Recently, my husband and I were riding together in the car, and got into a brief back and forth about using the GPS to find the way home. I should say up front that this is not unusual for us. Our friends and family have, by turns, teased us, joined in, or abruptly become quiet when witnessing our old-married-couple driving squabbles. But to us, these are essentially nothing fights. Neither person is that deeply invested in the outcome and neither feels threatened or hurt by the other—it has all the emotional impact of a mosquito bite. In some ways, we find these tiffs amusing, and sometimes play them up a bit when there’s an audience present.
Anyway, this particular time, before I fully committed to the role of the nagging wife, I paused. I realized that I had no idea why I was irritated with my husband regarding his driving choice. The decision itself didn’t matter. It wouldn’t impact how quickly we got home, require any deft maneuvering, or route us anywhere uncomfortable or unfamiliar. I wouldn’t be affected in any real sense whatsoever. So why did I care? Why did it bother me?
Here’s where things got hairy. As I sat in the car, now in companionable silence with the play-fight shut down, I went through the possible reasons that my husband’s decision had irritated me. I ticked down the (very short) list of potential consequences, and quickly came to the conclusion that there was no real purpose, no meaningful or sensible reason for my annoyance. Whatever my response was, it was much more about me than it was about my husband. I glanced over at him, driving in peace now that his wife had retreated.
I sat back in my seat, staring out the window at the path the GPS had set, and thought about an uncomfortable truth. Our reactions to what someone has done or said, are in some ways, most ways, almost entirely, about ourselves. We are not a blank space that others write their words and actions on. To each and every interaction, we bring with us a history of conversations and conflicts, the concerns of the day, a rumbling belly even—pages and pages that have already been written. All anyone else can do is scribble in our margins.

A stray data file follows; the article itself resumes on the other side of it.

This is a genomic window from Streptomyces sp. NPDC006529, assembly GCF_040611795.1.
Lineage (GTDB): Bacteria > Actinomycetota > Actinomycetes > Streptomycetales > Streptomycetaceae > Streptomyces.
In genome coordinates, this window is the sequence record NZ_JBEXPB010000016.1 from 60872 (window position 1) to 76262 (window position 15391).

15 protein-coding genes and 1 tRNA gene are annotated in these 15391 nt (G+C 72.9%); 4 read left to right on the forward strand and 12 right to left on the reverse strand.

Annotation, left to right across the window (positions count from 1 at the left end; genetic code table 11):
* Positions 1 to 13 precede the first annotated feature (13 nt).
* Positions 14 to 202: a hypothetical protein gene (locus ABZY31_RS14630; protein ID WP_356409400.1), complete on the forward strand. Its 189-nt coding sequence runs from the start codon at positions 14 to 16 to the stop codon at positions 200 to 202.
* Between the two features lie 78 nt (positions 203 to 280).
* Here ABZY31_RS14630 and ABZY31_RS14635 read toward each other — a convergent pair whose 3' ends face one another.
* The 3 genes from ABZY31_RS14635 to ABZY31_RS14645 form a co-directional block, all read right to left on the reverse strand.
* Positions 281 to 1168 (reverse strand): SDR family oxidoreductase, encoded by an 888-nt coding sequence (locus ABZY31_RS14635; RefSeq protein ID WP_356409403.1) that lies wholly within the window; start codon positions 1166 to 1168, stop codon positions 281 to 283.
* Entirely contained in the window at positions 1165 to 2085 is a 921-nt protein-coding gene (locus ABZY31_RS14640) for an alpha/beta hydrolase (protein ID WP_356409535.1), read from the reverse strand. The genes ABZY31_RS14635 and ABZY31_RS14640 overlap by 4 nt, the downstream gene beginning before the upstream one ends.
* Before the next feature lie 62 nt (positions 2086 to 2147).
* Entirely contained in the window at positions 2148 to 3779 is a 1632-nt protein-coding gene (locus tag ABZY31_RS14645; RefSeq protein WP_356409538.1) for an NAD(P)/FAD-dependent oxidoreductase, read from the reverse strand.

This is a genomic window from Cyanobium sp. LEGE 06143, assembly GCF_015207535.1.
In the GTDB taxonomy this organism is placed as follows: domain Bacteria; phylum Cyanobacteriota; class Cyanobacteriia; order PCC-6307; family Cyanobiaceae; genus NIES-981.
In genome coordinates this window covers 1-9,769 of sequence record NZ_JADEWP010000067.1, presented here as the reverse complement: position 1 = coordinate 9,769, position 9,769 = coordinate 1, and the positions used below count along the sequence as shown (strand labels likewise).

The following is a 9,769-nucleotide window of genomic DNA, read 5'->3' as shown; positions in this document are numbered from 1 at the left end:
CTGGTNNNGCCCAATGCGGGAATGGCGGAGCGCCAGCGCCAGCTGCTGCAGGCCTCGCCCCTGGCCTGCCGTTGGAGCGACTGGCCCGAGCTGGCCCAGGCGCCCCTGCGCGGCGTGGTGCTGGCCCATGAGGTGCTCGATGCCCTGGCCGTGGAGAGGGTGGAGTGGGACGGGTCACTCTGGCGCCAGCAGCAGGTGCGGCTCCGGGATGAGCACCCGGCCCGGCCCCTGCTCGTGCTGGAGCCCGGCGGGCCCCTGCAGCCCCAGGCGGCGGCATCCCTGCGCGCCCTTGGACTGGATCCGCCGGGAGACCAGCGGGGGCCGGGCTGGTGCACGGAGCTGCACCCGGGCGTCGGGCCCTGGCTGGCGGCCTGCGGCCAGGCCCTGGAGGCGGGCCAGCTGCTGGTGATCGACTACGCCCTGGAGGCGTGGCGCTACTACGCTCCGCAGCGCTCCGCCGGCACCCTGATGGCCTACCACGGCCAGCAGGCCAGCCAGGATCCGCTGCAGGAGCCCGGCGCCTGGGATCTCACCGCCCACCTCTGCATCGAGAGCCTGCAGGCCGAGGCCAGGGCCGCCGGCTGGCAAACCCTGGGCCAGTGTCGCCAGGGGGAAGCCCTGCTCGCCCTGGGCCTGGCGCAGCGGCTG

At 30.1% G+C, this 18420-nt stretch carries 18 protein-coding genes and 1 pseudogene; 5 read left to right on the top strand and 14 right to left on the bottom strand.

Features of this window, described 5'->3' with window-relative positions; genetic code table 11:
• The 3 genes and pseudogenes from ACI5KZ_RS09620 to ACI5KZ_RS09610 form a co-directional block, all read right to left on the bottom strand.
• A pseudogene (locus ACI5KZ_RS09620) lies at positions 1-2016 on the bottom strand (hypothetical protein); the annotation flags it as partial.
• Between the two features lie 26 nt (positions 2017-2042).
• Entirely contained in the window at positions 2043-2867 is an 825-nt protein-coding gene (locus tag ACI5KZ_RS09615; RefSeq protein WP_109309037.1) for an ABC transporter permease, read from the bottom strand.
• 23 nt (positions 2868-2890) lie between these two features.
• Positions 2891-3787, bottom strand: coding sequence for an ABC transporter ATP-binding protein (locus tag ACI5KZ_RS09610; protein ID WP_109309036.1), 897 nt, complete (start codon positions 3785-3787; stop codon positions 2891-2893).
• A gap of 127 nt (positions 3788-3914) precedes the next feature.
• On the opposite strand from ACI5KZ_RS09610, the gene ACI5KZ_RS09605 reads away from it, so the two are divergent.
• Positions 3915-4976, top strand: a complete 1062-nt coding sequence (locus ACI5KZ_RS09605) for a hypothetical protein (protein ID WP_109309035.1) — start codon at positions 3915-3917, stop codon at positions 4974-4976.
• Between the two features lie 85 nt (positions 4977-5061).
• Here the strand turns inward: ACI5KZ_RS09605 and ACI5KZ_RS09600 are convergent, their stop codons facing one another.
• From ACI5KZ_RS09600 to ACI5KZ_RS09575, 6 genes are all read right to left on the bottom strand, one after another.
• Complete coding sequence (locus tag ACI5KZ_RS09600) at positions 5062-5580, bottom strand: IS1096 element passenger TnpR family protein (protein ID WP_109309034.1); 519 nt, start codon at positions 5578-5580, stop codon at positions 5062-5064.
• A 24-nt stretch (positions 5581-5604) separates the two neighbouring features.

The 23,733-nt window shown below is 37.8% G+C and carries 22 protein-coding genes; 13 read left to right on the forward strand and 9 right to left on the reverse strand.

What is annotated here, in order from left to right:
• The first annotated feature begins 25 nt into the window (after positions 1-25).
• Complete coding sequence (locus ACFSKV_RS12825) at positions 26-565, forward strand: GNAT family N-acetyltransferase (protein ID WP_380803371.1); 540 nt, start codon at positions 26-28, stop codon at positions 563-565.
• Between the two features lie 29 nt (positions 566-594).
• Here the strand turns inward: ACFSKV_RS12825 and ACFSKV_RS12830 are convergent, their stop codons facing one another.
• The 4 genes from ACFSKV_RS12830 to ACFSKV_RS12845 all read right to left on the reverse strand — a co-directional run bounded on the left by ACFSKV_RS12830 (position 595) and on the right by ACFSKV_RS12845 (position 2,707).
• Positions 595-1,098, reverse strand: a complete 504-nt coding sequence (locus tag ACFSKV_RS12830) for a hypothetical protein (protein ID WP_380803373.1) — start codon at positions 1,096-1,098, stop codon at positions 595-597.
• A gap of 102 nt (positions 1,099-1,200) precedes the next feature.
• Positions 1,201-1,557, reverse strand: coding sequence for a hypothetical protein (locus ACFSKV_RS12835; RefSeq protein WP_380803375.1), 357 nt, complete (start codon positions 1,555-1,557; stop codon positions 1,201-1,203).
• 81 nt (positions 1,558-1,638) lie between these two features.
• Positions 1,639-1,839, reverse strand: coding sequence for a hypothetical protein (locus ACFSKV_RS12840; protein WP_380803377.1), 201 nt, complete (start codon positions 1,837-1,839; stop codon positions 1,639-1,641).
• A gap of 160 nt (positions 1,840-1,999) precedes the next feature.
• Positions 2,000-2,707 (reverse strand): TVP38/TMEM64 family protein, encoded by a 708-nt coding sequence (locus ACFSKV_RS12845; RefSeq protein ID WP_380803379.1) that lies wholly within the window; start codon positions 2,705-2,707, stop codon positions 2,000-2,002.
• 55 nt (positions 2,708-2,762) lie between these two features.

This doesn’t mean we aren’t entitled to our feelings, or that we should deny or reason ourselves out of them. Quite the opposite, actually. Instead of reflexively defending our own responses or ignoring them, it’s helpful to get curious about why we may be feeling the way we are. Doing some emotional detective work, we can try to figure out what factors could be triggering the feelings in the present moment. We may be surprised with what we find.
When we are able to become an observer of our emotional experience, while fully embracing it, we become powerful. We avoid being driven by unchecked emotions, or finding ourselves led down dark paths because of unacknowledged desires and hurts. By becoming the all-seeing eye on our internal experience, we have a better sense of what we need and want, and what actually motivates or hinders us. Because of this, we can be better lovers, better friends, better people.
So how do we do this? How do we become an emotional observer? Like anything else, it takes practice. But I think, more than anything else, it’s a change in our mindset about our feelings. Instead of viewing them as inconvenient, or unwieldy, or solely caused by someone else’s actions–we acknowledge that they’re happening for complex reasons. It’s not just what our partner said to us in that moment triggering the emotion, but also our own history, and also the discomforts and little joys of that day, and also everything that has come before. All emotion takes place in context. When we take that position, it becomes much easier to step back and try to understand why we’re having the response we’re having, and what it means, and what we actually need.
To be honest, I never did figure out why my husband’s use of the GPS bothered me that day. I have a few good guesses, but nothing that has given me the key-fitting-lock sense of an answer. I did, however, prevent myself from projecting my own crap onto him, and avoided a needless fight.